San Antonio referee targeted in on-field hit

An assistant football coach has been placed on paid leave for what a San Antonio-area school district spokesman says could have instigated a targeted hit on a referee.

Two high school football players could face criminal charges for an attack on a referee during a high school football game on Friday in Marble Falls. The players from John Jay High School in the Northside Independent School District have already been suspended pending a disciplinary hearing.

“The incident will be treated as an assault on a school official,” said Northside ISD spokesman Pascual Gonzales.

The football players are seen on video using a play from scrimmage to take down the referee. One player blindsided him while the other speared him with his helmet.

“The students allege that an assistant coach said, ‘That guy needs to pay for cheating us,’ or something to that effect," added Gonzales.

“I think it's just a sad reflection on how our society has, frankly, denigrated,” said Andy Kahan, best known for serving as a victim’s rights advocate in Houston. Kahan does believe the players should be charged with assault, but he’s also offering an opinion based on his experience being a high school referee.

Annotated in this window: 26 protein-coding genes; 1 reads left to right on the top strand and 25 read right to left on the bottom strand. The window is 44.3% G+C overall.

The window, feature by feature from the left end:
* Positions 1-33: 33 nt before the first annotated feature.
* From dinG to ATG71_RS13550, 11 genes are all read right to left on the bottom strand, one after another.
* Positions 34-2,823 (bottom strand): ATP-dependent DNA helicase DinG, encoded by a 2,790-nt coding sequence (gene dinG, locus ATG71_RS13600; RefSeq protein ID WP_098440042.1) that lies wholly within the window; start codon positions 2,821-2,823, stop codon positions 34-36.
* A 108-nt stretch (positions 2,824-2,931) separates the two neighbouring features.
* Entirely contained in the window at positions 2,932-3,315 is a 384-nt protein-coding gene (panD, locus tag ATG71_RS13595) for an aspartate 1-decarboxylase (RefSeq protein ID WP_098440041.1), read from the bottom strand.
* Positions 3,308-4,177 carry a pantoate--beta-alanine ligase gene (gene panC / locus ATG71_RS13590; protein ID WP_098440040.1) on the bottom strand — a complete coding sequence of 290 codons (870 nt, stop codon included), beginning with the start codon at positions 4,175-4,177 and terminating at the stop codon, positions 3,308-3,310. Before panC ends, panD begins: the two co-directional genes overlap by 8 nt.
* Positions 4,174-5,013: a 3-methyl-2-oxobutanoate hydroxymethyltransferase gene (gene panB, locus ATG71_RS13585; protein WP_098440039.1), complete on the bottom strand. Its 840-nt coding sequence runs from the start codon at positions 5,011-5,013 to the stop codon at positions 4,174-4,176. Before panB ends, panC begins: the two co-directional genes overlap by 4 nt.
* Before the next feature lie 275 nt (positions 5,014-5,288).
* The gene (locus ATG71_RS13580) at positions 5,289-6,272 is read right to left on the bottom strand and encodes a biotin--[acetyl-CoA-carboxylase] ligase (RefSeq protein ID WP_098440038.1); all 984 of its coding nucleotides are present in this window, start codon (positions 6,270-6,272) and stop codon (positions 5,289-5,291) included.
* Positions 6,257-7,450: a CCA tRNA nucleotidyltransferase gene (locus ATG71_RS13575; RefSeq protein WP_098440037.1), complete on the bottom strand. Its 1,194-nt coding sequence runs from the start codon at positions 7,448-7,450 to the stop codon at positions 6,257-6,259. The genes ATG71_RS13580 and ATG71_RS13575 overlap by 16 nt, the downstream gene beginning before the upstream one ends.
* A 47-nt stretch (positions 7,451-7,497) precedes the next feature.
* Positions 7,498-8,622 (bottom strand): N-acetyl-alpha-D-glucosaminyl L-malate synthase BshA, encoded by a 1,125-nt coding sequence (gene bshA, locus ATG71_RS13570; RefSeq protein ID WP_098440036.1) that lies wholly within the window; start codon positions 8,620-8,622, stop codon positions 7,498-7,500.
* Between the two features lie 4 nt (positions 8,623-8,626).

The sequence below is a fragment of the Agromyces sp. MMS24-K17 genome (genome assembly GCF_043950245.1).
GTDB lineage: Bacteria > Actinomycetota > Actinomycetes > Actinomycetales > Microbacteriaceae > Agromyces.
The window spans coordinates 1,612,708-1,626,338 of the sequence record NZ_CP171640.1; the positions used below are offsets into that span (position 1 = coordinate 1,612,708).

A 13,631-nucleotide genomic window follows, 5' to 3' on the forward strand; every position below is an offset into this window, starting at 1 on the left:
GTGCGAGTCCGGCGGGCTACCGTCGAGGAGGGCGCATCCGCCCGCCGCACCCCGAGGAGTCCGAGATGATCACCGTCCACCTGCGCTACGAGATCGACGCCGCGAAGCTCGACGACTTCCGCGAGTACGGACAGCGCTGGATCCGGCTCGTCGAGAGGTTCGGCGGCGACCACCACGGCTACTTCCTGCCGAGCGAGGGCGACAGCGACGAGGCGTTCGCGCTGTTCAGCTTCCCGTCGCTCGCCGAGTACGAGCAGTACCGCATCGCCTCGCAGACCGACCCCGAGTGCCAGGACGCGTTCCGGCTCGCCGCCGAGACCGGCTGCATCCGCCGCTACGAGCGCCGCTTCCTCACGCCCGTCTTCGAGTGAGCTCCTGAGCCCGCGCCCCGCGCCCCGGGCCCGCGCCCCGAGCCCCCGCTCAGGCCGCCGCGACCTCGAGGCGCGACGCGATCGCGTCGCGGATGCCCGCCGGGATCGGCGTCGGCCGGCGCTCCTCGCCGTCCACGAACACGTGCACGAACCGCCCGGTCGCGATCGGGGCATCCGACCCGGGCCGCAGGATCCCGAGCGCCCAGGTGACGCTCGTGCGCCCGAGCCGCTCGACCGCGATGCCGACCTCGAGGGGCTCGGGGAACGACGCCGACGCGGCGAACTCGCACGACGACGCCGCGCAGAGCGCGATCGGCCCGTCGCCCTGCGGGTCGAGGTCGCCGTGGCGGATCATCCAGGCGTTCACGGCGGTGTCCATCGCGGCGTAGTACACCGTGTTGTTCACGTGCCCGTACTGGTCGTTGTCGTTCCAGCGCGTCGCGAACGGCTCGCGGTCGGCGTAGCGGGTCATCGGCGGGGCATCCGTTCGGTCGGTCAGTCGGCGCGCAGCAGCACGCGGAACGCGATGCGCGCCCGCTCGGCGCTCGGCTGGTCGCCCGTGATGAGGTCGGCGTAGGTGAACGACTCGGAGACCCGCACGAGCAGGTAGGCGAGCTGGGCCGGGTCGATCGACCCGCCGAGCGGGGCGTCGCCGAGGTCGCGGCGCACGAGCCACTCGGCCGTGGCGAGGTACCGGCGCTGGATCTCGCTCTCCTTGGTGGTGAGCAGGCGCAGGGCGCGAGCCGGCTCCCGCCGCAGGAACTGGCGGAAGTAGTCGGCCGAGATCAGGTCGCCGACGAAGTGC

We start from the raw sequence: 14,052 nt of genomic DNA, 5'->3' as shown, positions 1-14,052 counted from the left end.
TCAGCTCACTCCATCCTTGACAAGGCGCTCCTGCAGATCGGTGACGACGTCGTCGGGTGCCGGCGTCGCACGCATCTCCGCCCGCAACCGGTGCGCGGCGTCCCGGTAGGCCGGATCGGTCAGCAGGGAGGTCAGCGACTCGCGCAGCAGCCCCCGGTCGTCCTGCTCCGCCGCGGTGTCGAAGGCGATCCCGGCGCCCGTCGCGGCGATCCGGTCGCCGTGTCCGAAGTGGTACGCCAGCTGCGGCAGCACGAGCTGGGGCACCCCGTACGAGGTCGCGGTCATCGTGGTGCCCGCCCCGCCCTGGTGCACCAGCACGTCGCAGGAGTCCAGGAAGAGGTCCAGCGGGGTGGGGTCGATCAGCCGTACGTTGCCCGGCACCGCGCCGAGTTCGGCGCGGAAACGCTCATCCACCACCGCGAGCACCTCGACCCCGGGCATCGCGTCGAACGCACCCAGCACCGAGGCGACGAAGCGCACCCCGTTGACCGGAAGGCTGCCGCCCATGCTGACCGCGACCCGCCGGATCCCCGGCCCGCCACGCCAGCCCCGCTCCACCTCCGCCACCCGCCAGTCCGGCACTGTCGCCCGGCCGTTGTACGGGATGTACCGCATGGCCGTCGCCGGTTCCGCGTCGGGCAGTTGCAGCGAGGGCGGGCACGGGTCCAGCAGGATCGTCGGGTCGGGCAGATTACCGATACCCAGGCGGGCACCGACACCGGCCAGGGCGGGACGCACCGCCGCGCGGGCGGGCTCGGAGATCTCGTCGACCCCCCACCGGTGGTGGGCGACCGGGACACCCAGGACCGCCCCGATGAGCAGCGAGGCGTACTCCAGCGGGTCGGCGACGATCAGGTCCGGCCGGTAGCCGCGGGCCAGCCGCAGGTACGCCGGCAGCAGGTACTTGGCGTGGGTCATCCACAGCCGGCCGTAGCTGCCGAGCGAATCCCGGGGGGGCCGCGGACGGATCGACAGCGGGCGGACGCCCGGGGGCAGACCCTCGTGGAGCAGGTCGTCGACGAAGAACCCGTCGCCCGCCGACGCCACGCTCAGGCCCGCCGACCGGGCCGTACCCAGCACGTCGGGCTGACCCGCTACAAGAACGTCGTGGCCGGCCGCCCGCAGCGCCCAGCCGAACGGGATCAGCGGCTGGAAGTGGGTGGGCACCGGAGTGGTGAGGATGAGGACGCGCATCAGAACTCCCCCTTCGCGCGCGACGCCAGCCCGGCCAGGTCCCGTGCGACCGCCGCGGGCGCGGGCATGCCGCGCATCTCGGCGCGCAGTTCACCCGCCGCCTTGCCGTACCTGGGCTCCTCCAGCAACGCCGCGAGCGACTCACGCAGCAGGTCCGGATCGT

“I've been a high school basketball ref going on for 28 years,” Kahan explained. “You hear little things that get out if hand, but I've never seen anything so blatant and so vicious, and, from when I looked at it, so obviously premeditated.”

Criminal charges are being considered by the Burnet County District Attorney’s Office. But there are other investigations too. The University Interscholastic League is investigating and Northside ISD has filed a complaint with the Texas Association of Sports Officials. The players claim the referee insulted them with a racial slur.

Meanwhile, there are calls to ban the players from playing football again.  But according to Albert Johnson, the Executive Director of the Positive Coaching Alliance of Houston, the incident shouldn’t be a career ender for a player or a coach. He says this is an important teachable moment.

“You sign up to coach, to teach the X’s and O’s, but more importantly to teach life skills,” said Johnson.

And, yes, there is a way to teach players to respect even officiating calls they don’t agree with.

“We often encourage our coaches to have officials out at practice, and essentially make a bad call, so kids can practice responding in a positive way,” Johnson said. “Those things are going to happen in the heat of the battle.”
Johnson says the Positive Coaching Alliance goal is to develop better athletes and better people. He says his group works in partnership with Houston and Fort Bend independent school districts.                

The UIL is holding a hearing on the incident Wednesday in Austin. Kahan says tough sanctions, and possible criminal charges, could be what’s needed to keep bad behavior on the field from becoming a trend.